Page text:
Stranded sailors owed more than £668,000 in unpaid wages
Sheriff rules crew have right to sell Malaviya Seven, which is detained in Aberdeen.
Indian sailors stranded in Scotland are a step closer to home after a court ruled they are due a share of £668,000 in unpaid wages.
The 11-man crew of the Malaviya Seven have not been paid in a year and the ship has been barred from leaving Aberdeen since October.
Many of them have not seen their families for even longer and several have been forced to take out loans to provide for their loved ones.
At a hearing in Aberdeen on Thursday, a sheriff ruled the crew have the right to sell the ship and recoup their wages.
Thirty-four past and present members of the crew are owed more than $868,000, including 11 currently on board.
Lawyers for owners Union Bank of India say they will not try to stop the sale, but the crew has been forced to agree to forfeit any future wages.
'When my daughter asks my wife 'when is papa coming?' is it really painful for me.'Chief officer Bamabev Swain
Speaking ahead of the hearing, chief officer Bamadev Swain said: "We have been praying to the almighty that he should have mercy on us.
"We have suffered enough, my family and all our families back in India have been having a very rough time financially."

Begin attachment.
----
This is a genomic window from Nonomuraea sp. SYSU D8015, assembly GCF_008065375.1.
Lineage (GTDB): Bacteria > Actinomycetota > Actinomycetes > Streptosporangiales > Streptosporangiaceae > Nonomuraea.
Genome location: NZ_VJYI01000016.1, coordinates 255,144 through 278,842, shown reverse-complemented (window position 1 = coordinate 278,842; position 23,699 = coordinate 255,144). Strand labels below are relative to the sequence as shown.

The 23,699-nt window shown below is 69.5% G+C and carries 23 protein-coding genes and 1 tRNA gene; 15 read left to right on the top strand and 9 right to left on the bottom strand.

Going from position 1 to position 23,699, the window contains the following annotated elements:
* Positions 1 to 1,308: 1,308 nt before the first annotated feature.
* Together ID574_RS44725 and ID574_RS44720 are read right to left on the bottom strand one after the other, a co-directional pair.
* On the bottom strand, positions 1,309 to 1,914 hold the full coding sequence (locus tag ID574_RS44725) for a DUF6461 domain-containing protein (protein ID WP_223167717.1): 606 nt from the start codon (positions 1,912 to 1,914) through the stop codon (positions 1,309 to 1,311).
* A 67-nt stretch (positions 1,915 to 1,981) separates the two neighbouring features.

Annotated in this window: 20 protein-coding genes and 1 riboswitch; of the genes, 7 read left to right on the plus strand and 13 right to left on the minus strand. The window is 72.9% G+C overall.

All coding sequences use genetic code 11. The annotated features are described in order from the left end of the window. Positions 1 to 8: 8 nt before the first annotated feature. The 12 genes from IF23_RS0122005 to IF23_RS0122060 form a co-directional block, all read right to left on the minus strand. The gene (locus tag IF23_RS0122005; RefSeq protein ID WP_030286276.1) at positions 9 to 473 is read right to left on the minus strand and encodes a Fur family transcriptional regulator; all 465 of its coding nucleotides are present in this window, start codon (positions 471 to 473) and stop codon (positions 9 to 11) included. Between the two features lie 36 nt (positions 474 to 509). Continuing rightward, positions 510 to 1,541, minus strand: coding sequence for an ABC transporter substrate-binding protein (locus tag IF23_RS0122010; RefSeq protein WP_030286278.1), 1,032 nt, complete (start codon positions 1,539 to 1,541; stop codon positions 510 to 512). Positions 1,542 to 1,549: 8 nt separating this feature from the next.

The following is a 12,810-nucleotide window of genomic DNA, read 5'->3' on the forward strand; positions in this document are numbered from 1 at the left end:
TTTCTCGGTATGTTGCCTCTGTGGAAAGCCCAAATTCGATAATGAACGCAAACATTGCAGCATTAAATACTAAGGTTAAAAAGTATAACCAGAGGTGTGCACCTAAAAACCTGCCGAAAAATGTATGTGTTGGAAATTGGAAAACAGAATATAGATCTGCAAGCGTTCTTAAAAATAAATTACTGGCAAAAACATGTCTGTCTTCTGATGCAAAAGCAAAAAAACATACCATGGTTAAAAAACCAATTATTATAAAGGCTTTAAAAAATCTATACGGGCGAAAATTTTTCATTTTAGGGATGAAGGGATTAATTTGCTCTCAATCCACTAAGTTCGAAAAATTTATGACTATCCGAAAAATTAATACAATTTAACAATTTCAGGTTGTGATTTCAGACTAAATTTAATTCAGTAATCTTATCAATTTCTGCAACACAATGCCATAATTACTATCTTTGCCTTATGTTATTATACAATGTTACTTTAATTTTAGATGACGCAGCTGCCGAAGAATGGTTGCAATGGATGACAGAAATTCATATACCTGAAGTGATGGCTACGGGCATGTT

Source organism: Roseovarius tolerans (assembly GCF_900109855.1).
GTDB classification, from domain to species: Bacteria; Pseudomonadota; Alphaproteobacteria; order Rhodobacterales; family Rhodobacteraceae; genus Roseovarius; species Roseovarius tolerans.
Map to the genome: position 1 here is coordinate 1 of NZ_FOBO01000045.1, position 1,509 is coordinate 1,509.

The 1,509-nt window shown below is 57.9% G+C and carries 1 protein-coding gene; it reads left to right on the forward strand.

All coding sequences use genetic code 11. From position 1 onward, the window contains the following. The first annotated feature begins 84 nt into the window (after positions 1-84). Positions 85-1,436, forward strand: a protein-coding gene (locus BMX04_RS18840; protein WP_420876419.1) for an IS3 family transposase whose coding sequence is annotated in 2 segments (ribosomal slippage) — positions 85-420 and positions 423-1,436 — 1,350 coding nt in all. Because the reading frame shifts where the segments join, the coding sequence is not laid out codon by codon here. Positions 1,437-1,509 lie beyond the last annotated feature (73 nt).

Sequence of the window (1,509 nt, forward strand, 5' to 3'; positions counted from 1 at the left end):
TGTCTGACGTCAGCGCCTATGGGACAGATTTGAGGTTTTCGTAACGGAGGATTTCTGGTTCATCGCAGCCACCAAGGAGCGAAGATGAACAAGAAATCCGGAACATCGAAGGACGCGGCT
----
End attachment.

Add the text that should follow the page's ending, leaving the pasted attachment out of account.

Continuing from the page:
Mr Swain said his family had been forced to arrange several high interest loans to cover their debts.
"I have had a very unpleasant and miserable time," he said. "I'm very sad inside because my wife never thought she would have to face these problems.
"We've taken loans with very high rates of interest. All the [money] she had saved is gone.
"When my daughter asks my wife 'when is papa coming?' it is really painful for me."
The crew have been supported by local charities and churches during their time in Scotland and were taken in by the city's Catholic community at Christmas.
The Malaviya was detained twice last year over unpaid wages. It was first held in June after being contracted to a UK oil company.
Foreign sailors working in the North Sea were owed more than £1m in unpaid wages last year alone, according to the International Transport Workers' Federation (ITF).
Following the ruling, ITF UK and Ireland coordinator Ken Fleming said: "It's an absolute scandal and we can't turn around and describe it as a victory. It's an end to a scandal.
"We've moved to a point now where we can see the finish line."
The Malaviya Twenty was detained at the same time as the Malaviya Seven in Great Yarmouth. She was officially arrested in December the crew returned home in February after being paid.
The Seven will now be valued and there will be a second hearing to arrange its sale.